It isn’t easy to find the best location. Not only must it offer ideal growing conditions, but it must also be safe from discovery, even when planting legally. If you are adhering to the law, private property is best because you have full access and can control security. Otherwise, you have to risk public property, which increases the chances of discovery.
Some places to consider for an outdoor grow include:
- Balcony: This allows easy access; however, it is also highly visible. Frosted plastic film can conceal your plants and reduce the spread of the scent. As the U.S. is in the northern hemisphere, it is best if your balcony faces south. This will ensure your plants get the most sunlight during the day.
- Personal Garden: Again, your plants are highly visible but easily accessible. If you have the right security measures in place, this is the best location.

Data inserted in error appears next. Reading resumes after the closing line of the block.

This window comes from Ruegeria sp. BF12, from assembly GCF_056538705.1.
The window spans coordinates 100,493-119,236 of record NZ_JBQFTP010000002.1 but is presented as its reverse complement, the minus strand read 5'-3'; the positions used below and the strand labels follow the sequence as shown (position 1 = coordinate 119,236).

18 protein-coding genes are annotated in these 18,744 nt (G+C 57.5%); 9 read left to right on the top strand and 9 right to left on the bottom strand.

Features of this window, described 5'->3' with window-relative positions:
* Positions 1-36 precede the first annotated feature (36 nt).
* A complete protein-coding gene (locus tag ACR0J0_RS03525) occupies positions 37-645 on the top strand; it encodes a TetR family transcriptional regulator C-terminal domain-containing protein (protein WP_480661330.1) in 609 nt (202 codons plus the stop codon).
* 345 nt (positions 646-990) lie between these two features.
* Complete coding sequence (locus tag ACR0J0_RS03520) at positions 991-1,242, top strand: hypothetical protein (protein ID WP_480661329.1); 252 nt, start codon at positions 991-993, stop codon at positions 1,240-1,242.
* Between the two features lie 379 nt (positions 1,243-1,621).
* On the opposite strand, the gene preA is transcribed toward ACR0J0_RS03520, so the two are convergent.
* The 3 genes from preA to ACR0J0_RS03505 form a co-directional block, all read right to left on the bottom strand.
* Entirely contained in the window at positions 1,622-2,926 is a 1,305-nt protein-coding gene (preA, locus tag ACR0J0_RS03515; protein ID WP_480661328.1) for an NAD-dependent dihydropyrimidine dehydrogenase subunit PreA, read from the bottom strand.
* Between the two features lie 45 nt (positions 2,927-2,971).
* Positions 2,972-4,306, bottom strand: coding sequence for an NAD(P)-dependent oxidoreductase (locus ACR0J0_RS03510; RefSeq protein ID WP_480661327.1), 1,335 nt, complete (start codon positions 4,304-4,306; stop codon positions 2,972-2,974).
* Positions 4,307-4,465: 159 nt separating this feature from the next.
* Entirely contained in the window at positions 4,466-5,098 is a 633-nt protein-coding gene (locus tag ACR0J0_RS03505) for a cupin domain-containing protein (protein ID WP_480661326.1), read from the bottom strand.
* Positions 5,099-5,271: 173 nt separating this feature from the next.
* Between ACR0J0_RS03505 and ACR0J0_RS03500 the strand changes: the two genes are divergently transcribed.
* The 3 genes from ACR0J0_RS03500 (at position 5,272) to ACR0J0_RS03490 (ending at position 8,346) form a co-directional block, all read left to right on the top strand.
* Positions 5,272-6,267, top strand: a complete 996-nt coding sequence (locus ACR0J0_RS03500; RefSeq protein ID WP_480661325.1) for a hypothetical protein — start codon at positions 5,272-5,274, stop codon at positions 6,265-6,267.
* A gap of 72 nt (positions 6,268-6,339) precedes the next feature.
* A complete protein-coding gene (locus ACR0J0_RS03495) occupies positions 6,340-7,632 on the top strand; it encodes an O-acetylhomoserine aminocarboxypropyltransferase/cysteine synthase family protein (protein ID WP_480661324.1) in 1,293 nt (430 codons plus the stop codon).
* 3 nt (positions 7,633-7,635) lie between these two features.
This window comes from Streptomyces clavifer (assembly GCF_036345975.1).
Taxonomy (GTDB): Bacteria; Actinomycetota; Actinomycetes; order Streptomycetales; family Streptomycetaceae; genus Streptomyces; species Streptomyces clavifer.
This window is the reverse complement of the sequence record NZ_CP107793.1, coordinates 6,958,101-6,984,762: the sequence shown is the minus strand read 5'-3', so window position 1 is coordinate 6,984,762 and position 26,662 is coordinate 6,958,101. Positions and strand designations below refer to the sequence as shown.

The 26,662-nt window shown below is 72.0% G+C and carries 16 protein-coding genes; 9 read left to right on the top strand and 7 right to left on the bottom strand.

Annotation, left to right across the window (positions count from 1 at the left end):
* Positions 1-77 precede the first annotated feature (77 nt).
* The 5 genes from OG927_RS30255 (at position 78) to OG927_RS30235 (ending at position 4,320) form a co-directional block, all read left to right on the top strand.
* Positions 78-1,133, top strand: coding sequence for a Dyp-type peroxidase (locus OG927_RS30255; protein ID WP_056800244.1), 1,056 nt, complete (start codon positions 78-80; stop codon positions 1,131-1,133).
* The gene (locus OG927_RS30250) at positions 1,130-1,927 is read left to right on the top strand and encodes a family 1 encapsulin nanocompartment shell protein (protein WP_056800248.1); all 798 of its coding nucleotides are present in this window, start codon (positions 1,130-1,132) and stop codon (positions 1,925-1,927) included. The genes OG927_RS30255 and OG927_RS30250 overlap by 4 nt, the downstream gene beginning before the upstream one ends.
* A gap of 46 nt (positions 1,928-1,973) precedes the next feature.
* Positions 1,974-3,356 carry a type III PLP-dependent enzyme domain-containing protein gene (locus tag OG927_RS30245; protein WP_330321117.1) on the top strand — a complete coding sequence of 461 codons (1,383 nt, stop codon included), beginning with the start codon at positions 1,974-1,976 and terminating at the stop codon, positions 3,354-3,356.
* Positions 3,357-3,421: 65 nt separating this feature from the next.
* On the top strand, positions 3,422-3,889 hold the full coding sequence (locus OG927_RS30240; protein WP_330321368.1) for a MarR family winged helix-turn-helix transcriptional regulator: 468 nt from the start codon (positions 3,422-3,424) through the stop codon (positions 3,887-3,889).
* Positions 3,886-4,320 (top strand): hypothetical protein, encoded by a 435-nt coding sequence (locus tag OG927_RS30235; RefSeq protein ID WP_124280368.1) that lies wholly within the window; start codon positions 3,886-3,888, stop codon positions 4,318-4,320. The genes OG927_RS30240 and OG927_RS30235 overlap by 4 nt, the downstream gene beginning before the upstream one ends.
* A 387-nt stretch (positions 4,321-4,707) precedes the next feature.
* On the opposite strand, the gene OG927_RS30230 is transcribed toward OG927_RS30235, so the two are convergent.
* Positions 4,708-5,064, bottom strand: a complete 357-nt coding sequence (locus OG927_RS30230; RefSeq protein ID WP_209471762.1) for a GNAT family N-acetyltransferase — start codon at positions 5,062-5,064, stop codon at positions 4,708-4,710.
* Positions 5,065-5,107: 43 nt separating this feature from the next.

- Roof Terrace: Guarantees the maximum amount of sun, but strong winds and odors are an issue.
- A Forest: Streams provide an excellent source of water. Alternatively, you can dig a couple of feet into the earth to find groundwater. It is well hidden, but just about anyone could stumble upon your stash. As the soil is also likely to be acidic, it is best to use huge pots filled with premium-quality soil.
- An Open Field: You will need to camouflage it with other plants that are capable of growing as tall as marijuana. Look for land where nettles grow. This is a sign that the soil is filled with nitrogen, which is an essential nutrient for healthy marijuana growth.
Tips for Choosing a Grow Site
When choosing the ideal location for your outdoor grow, look for the following features:
- Sunlight: More sunlight equals bigger plants and larger yields.